Competing interests
    The authors declare that no competing interests exist.
  11. Robert Lachmann

    Technische Universität Dresden, Dresden, Germany
    Competing interests
    The authors declare that no competing interests exist.
  12. Svante Pääbo

    Max Planck Institute for Evolutionary Anthropology, Leipzig, Germany
    For correspondence
    paabo@eva.mpg.de
    Competing interests
    The authors declare that no competing interests exist.
    ORCID icon "This ORCID iD identifies the author of this article:" 0000-0003-4143-7201
  13. Barbara Treutlein

    Max Planck Institute for Evolutionary Anthropology, Leipzig, Germany
    For correspondence
    barbara_treutlein@eva.mpg.de
    Competing interests
    The authors declare that no competing interests exist.
  14. Wieland B Huttner

    Max Planck Institute of Molecular Cell Biology and Genetics, Dresden, Germany
    For correspondence
    huttner@mpi-cbg.de
    Competing interests
    The authors declare that no competing interests exist.
    ORCID icon "This ORCID iD identifies the author of this article:" 0000-0003-4143-7201

Funding

Boehringer Ingelheim Fonds

  • Sabina Kanton

Paul G. Allen Family Foundation

  • Svante Pääbo

Deutsche Forschungsgemeinschaft (DFG, SFB 655, A2)

  • Wieland B Huttner

European Research Council (ERC, 250197)

  • Wieland B Huttner

DFG-Funded Center for Regenerative Therapies Dresden

  • Wieland B Huttner

Fonds der Chemischen Industrie

  • Wieland B Huttner

Max Planck Society

  • Svante Pääbo
  • Barbara Treutlein
  • Wieland B Huttner

The funders had no role in study design, data collection and interpretation, or the decision to submit the work for publication.

Ethics

Animal experimentation: Mice were kept pathogen-free at the Biomedical Services Facility of the MPI-CBG. All experiments using mice were performed according to the German Animal Welfare Legislation. In addition, research was approved by the Institutional Review Board of the Max Planck Institute of Molecular Cell Biology and Genetics.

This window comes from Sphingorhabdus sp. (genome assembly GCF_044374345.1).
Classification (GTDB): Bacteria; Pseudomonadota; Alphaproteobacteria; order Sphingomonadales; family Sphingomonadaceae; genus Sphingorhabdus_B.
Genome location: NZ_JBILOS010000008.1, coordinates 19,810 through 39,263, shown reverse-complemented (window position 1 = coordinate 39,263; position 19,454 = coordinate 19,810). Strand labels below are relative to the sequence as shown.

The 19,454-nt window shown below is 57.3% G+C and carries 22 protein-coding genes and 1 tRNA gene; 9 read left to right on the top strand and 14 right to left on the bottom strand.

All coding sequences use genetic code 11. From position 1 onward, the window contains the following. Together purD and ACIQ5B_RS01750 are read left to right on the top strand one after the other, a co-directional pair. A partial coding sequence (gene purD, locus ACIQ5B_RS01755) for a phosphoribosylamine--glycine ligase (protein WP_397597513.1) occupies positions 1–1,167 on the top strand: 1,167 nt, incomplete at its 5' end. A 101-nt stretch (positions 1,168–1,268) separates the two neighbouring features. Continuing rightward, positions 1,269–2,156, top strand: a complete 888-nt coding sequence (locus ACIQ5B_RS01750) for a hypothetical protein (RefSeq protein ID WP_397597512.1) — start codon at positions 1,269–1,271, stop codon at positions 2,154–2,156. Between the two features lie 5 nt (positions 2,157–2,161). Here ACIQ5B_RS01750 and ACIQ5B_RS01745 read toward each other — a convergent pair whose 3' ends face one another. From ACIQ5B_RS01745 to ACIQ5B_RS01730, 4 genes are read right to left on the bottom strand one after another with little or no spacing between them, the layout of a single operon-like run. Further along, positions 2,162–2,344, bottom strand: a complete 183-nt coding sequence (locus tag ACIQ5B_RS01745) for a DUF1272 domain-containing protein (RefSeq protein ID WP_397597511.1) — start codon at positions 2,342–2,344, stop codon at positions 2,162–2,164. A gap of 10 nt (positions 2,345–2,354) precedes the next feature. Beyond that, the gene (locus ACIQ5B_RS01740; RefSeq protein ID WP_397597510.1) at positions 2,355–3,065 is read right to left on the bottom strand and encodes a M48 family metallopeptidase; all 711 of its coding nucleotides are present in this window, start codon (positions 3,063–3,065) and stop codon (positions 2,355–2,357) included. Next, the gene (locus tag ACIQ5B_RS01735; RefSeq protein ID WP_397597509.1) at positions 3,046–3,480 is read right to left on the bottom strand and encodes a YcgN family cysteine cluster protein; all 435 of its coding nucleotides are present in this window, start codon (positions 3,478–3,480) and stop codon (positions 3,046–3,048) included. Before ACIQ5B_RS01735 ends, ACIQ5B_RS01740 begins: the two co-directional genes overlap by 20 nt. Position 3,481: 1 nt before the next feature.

Human subjects: Human fetal brain tissue (11-13 weeks post conception (wpc)) was obtained with informed written maternal consent followed by elective pregnancy termination. Research involving human tissue was approved by the Ethical Review Committee of the Universitaetsklinikum Carl Gustav Carus of the Technische Universitaet Dresden. In addition, research was approved by the Institutional Review Board of the Max Planck Institute of Molecular Cell Biology and Genetics.

Reviewing Editor

  1. Andrea Musacchio, Max Planck Institute of Molecular Physiology, Germany

Publication history

  1. Received: June 9, 2016
  2. Accepted: September 22, 2016
  3. Accepted Manuscript published: September 26, 2016 (version 1)
  4. Accepted Manuscript updated: September 26, 2016 (version 2)
  5. Version of Record published: November 15, 2016 (version 3)

Copyright

© 2016, Mora-Bermúdez et al.

This article is distributed under the terms of the Creative Commons Attribution License permitting unrestricted use and redistribution provided that the original author and source are credited.

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  1. Felipe Mora-Bermúdez
  2. Farhath Badsha
  3. Sabina Kanton
  4. J Gray Camp
  5. Benjamin Vernot
  6. Kathrin Köhler
  7. Birger Voigt
  8. Keisuke Okita
  9. Tomislav Maricic
  10. Zhisong He
  11. Robert Lachmann
  12. Svante Pääbo
  13. Barbara Treutlein
  14. Wieland B Huttner
(2016)
Differences and similarities between human and chimpanzee neural progenitors during cerebral cortex development
eLife 5:e18683.
https://doi.org/10.7554/eLife.18683